Whatever they were, he hoped death came first.
The sole thing worse than surrender, defeat, humiliation, and the end of the Comanche world would be to live. Pea’hocso chanted his death song, using old words, some so ancient he didn’t even know the full meaning. He prayed for an end but when the woman raised her blood-smeared mouth from his throat, she laughed.
“You are cursed,” she told him in her odd accent. “Your kind, Comanche, killed my family in a raid. And I did not die, but became what I am, a vampire. You will live forever by night and have all eternity to pay for what you did as a warrior. If you walk by day, you will look sick but when dark falls, you will become strong and seek blood. Who you bite thrice will become what you are. And you’ll live to the end of time.”
She laughed then, with a terrible and crazy sound both witch wild and eerie. She slipped away into the shadows and although he heard her footsteps, Pea’hocso couldn’t see the woman.
He lifted a shaking hand and touched the blood streaming from three wounds.
An hour ago, he would’ve thought things could never be worse and but now it was, his life beyond imagining. By the time he sought the company of the others, the bites healed of their own accord. He tried to bring death. Pea’hocso stabbed his knife deep into his heart and pain followed. Blood rushed from him in a river and he sank into black nothing. Death came to meet him but retreated. Everything reversed and within an hour, he stood in his blood stained shirt, not living, not departed but undead.
The narrow track led away from the two-lane blacktop and snaked its way across the Wichita Mountains National Wildlife Refuge. If there hadn’t been a sun faded, much dented mailbox on a crooked post with hard to read letters spelling out his name, ‘Ned Big Eagle’, no one would guess it was a driveway. Ned preferred it this way. He didn’t want visitors and few people came to his humble home. He could count how many had entered his place over the past century without running out of fingers. Privacy mattered to Ned and he liked his solitary life. Living on the edge of what he considered some of the last bits of unspoiled prairie and a place where the buffalo still roamed pleased him too. From his front door he could gaze out across the open country and view some of the mountains. Although he seldom saw the buffalo herd grazing, he knew trails and paths, which led to their location. If he tasted loneliness, he never complained and he wasn’t a recluse. He went out almost daily into the world and into the bustling world of Lawton, Oklahoma. At times he went during daylight hours, but most of the time he waited for darkness to move among people.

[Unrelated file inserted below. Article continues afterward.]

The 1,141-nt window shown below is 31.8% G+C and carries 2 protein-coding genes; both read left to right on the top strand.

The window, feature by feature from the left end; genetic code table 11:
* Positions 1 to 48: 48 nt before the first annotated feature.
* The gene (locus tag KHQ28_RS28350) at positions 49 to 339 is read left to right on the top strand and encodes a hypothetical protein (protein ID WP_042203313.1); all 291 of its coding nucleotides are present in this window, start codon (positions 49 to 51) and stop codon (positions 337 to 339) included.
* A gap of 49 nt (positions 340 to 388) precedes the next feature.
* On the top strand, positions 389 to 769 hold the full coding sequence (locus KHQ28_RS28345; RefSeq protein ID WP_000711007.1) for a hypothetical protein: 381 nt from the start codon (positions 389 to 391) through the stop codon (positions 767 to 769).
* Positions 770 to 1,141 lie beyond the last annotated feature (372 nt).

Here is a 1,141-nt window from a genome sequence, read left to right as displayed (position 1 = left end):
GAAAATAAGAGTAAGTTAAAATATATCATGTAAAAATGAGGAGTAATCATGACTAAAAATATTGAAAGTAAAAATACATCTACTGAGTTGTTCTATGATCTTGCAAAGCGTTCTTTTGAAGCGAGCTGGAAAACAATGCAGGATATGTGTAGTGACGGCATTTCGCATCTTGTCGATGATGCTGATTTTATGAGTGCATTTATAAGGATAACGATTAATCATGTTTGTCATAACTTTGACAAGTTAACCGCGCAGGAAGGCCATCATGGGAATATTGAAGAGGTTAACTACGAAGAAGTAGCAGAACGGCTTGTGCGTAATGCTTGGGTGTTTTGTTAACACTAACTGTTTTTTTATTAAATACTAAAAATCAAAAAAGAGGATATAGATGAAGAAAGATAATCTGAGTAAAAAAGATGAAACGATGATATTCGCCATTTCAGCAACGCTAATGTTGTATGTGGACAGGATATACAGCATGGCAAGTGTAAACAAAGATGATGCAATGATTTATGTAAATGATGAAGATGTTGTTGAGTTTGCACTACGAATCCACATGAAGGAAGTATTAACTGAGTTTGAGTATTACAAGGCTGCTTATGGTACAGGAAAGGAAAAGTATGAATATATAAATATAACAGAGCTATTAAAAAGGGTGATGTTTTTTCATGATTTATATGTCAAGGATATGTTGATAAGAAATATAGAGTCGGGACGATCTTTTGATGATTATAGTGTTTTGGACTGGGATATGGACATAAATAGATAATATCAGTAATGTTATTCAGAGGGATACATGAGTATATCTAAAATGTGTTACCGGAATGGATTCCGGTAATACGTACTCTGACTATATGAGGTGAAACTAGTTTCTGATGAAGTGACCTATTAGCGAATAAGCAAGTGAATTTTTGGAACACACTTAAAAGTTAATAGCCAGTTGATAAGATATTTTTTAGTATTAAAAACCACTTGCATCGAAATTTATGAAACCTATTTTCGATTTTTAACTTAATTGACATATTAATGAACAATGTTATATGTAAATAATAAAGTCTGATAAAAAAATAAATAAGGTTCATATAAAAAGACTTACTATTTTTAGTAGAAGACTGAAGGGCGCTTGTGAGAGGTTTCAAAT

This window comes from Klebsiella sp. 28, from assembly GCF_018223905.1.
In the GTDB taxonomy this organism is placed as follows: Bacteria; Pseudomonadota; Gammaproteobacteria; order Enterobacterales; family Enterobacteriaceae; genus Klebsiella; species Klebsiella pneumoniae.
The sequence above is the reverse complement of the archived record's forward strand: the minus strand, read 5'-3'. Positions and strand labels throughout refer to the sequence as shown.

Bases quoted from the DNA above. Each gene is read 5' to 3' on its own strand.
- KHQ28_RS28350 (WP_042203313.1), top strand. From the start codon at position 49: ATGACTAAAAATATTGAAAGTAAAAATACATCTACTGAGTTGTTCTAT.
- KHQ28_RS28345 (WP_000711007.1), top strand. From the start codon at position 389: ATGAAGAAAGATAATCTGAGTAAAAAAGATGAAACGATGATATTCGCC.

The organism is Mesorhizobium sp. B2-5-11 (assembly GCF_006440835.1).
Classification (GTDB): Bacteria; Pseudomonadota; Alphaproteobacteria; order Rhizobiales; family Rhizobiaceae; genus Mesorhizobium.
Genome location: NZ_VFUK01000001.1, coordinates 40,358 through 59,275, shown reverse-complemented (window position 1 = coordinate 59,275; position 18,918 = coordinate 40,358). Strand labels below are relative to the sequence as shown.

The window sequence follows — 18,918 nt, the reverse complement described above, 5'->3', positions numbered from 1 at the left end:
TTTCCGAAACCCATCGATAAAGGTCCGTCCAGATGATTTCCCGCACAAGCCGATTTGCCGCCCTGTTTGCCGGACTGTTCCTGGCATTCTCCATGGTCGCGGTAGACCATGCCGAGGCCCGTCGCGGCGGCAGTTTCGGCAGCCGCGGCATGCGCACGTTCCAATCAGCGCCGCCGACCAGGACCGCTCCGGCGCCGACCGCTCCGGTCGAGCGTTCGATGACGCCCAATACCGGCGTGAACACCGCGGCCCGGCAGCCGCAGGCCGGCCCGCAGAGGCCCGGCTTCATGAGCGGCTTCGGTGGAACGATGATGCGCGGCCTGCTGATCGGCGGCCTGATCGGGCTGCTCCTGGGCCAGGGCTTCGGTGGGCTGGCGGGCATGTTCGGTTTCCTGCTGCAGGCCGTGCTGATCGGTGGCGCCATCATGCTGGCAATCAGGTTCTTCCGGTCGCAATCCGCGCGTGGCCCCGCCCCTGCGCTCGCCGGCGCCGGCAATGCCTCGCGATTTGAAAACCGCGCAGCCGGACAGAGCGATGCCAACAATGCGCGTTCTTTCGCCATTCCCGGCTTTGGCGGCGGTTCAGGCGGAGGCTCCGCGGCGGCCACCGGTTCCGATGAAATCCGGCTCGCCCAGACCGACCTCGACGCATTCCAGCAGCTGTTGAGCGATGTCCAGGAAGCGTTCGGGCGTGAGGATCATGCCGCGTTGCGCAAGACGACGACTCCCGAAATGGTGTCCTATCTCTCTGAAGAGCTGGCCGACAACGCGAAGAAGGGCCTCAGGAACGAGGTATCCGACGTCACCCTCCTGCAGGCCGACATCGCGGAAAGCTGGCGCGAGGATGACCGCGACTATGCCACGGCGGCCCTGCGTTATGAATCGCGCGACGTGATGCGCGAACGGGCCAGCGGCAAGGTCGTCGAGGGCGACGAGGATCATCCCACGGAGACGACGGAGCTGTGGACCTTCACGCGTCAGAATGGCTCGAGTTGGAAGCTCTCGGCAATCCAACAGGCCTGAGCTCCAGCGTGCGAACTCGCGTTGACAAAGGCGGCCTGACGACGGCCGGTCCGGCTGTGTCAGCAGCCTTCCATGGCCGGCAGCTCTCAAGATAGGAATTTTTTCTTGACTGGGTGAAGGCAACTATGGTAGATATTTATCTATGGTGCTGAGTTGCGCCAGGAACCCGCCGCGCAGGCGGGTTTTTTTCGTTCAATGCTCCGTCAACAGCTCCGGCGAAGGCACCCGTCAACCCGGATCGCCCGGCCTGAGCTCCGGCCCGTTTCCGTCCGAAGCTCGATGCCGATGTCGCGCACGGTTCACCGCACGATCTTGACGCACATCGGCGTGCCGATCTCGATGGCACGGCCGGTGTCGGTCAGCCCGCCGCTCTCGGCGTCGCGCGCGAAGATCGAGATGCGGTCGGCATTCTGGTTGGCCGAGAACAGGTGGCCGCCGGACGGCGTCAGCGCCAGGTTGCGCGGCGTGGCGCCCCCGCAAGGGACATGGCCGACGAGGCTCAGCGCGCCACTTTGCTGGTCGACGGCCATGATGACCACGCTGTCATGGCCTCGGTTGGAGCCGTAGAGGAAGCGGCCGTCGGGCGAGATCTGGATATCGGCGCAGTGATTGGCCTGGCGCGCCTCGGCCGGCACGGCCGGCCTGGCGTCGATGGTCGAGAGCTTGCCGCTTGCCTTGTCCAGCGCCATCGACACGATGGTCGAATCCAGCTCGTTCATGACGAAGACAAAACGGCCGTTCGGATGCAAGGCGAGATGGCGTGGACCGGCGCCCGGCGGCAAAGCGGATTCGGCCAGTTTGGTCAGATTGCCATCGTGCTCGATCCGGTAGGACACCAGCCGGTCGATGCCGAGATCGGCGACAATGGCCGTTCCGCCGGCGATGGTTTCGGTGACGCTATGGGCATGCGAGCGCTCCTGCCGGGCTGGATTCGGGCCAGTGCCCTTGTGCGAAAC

Ned sat on the front step of his house and watched the sun slide down the western sky. The vivid blaze of orange tempered with purple shadows soothed him and the beauty bridged his early life with the present. He’d watched many sunsets out on the open plains long ago and they remained one of few things that hadn’t changed over time. He named Mount Sheridan and some of the smaller mountains in his mind and then sighed. He crushed out his unfiltered cigarette, one of his few vices but it didn’t matter. Health risks didn’t matter for someone immortal. He headed in and changed into his black jeans and the long-sleeved white dress shirt required for work. Ned donned his tie and name tag, tamed his long hair into a single braid then filled his pockets. He strolled outside and climbed into his old pickup. On the way into Lawton he reflected on his existence and his mundane job at one of the Comanche nation casinos. As a dealer, he interacted with the public nightly. He didn’t enjoy the work or hate it. Like many other things, his job existed.